When did we accept average as ordinary? Most Americans agree that our education system is badly fractured. We read continuously about how America’s and California’s academic rankings are slipping at an alarming rate.
CEOs like Sky Dayton (founder of EarthLink) have warned that skills for success are often lacking in college graduates. The National Science Foundation indicates that America’s inability to produce graduates in STEM programs (science, technology, engineering and math) has forced employers to seek candidates from other countries to fill critical positions. In our mad rush to change with the times, have we forgotten how to produce a quality workforce? If so, how do we recapture the things that once made California’s educational system one of the best in the world?
First, recognize that this crisis in education is both an economic and a moral problem. Human capital is the main driver for long-term economic success, which requires an educated workforce. Our economy could not survive without one directed by a strong moral compass.
Furthermore, problems with education also point to a crisis of freedom. History clearly teaches that a free, self-governed and prosperous people must value liberty. If voters are unenlightened about our constitutional rights, it sends us down a dangerous path.
Many good ideas have been offered to fix the educational system. Returning decision-making power to local districts, as we took steps to do this year, will help improve the mess created by Sacramento and Washington, D.C. Additionally, creative policies like a bill I jointly sponsored, Assembly Bill 51, which would offer California State University students entering STEM fields of study the opportunity to earn their bachelor’s degrees for $10,000, can move us in the right direction.
But at the same time, I believe our problems require a return to basic foundational principles. Before digital classrooms and standardized tests, our great nation produced many of the brightest minds in history. Though times change, these principles do not.
How can education produce strong minds and sturdy, honest character? University founders understood that education requires a core set of values. Their mottos included words like courage, piety, honor, duty and liberty. But in our zeal to give students a taste of everything, we have failed to impart a hunger for the best. I believe this road, where children receive no absolutes, leads to nowhere, except to a drop in academic and economic advantages.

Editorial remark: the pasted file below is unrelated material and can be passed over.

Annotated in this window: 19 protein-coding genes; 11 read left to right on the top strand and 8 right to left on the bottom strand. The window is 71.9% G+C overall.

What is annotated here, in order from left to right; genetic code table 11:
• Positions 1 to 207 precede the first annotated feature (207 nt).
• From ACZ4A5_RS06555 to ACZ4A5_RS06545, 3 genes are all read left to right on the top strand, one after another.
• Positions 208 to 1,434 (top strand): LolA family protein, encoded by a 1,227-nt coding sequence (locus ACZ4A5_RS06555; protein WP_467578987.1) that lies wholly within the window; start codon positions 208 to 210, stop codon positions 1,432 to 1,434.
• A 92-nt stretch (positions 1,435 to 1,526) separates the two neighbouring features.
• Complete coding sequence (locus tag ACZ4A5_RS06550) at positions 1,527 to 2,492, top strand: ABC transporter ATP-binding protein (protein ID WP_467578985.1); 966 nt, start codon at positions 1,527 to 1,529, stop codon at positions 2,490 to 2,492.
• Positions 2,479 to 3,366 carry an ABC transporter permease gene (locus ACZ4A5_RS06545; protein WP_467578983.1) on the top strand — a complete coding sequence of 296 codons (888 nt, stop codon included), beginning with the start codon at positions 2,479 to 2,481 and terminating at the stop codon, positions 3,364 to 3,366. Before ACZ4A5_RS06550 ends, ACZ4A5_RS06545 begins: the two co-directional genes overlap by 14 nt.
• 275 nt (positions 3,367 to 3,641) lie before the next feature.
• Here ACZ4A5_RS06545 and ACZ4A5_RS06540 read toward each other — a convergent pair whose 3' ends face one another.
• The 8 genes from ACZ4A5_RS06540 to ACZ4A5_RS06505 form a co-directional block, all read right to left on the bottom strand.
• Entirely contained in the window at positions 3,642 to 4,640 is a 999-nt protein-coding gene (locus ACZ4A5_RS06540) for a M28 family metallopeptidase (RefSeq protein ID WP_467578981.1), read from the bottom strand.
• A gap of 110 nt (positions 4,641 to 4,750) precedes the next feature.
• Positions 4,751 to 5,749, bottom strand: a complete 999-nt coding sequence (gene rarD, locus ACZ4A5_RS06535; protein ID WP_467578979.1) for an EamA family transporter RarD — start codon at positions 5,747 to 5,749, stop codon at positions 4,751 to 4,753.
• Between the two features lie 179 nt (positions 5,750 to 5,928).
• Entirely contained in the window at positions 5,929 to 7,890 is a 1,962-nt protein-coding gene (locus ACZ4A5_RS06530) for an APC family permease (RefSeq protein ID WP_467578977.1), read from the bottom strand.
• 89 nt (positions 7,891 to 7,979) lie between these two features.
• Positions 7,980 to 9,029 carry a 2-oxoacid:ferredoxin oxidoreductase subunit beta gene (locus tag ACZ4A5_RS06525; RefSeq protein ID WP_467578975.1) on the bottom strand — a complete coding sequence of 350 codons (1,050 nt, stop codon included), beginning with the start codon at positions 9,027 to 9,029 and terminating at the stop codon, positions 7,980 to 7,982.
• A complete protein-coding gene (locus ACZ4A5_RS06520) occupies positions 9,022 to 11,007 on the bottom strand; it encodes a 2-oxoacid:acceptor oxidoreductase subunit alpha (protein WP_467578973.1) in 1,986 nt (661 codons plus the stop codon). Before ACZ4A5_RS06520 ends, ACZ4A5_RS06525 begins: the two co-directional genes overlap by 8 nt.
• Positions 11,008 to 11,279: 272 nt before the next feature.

We must start with teaching our children how to think. That includes emphasizing the importance of memorizing facts that can be used in critical thinking. We must lay the groundwork for mastering effective writing and public speaking — all skills necessary for a well-rounded and prepared workforce.
Most importantly, we must also become champions of parental involvement. What early Americans knew, modern Americans are rediscovering: a student’s performance is largely the result of a parent-teacher partnership. Peres Fobes wrote in 1799 that the law of nature “… teaches parents and others that while employed in the humble office of instructing our youth, their services may be as patriotic and perhaps more useful to their country than their wisdoms and their counsels in the senate.”
These principles have stood the test of time and will preserve our Golden State with economic, political and moral prosperity. Every problem of education today is an opportunity for each of us to step forward and invest in the lives of young students. If we perform this duty without fail, the next generation will become the best depository for our national safety and happiness.